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“Kids need a lot of people to believe in them. Every kid has potential for greatness and every kid should feel like they belong somewhere. ”

Julia Clukey called from the training facility in Lake Placid, where she’d just finished up her luge training for the day in anticipation of the 2018 Olympics in PyeongChang.  I’ll admit, when my phone rang I was a little nervous.  Fielding phone calls from Olympians isn’t an everyday occurrence for me.  In fact, that day was a first.  So what does Julia do when she’s not busy flinging herself down an icy slide at mind-boggling speeds?  How does electrical engineering come into it?  And what does that have to do with School Square, you’re wondering?  Why, I’m so glad you asked…

Throughout the course of our interview, it became clear that several things really drive Julia: education, community and sparking a passion in others. No wonder the School Square team was smitten!

Julia was born and raised in Augusta and got hooked on luge at the age of 12.  She went on to graduate from Cony High School with the help of teachers who would send her homework while she trained in Lake Placid and family who instilled in her the importance of organization and education.  She’d later go on to get her degree in Electrical Engineering from DeVry University.  She shared that coming from a family of educators has really left its mark on her:

“My mother was always involved in something with kids, focusing on low-income students. I realized first-hand the impact they had on kids who didn’t have an advocate for them…how important it is to give back to the next generation. ”

So you must be wondering, who inspired the likes of this Olympian to pursue a degree in Electrical Engineering?  You’re darn right I asked her!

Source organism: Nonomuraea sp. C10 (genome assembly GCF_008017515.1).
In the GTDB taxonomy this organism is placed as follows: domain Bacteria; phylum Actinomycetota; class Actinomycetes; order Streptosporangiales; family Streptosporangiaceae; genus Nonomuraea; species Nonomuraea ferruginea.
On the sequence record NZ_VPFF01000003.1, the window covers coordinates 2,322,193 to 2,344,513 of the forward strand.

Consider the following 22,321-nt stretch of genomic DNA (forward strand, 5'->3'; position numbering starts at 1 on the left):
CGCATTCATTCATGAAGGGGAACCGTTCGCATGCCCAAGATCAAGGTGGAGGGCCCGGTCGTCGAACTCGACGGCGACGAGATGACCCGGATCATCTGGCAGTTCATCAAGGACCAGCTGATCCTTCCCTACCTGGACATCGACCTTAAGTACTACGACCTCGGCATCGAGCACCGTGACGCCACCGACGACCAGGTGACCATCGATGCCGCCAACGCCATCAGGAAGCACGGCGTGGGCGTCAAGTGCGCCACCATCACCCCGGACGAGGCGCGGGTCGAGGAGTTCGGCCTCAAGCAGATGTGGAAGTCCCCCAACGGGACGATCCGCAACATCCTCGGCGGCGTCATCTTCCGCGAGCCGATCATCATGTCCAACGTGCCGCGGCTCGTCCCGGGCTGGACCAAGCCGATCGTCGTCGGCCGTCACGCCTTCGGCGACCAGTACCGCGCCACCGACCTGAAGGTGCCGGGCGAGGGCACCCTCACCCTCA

Her answer came in the form of a funny story.  Turns out Julia had the same math teacher in 7th grade math and then again in high school, a Mr. Jared Harvey.  She had always loved math and science (go, girl!) but in his class she realized there were careers in this field and then and there she set her mind to making that happen with Olympian-like-gusto, no less.  This excitement for math and science was solidified when Mr. Harvey had them to do a project where they “built” a stock portfolio.  That summer she worked for her aunt as a housekeeper, and with the drive of an Olympian, actually invested in those exact stocks with the money she made.  “I still enjoy following the stock market!” she laughed.  She credits Mr. Harvey to showing her what kinds of opportunities are out there, and she talked about how important that project was to her as a child:

“Seeing there are opportunities around your passion is so important! The younger the better! I always tell students any time you have the opportunity to try something new, you should always say yes. You never know what you’re going to be passionate about. ”

Her “Julia Inspires” campaign (supported by the Maine Beer & Wine Distributors Association as part of their ongoing responsibility campaign and community outreach) has brought her into more than 40 schools across the state and has impacted more than 12,000 students.  She tells kids about the importance of saying yes to new opportunities, finding their passion and going after their dreams.  She also believes in the importance of sharing her struggles and instilling in children that it’s OK to fail, too.  She wants them to know that their role models haven’t always had an easy road and that it’s going to take a lot of work, but that they can always pick themselves up and keep moving forward.  As I said earlier, Julia continued to clearly emphasize how committed she is to investing in Maine’s communities through our children: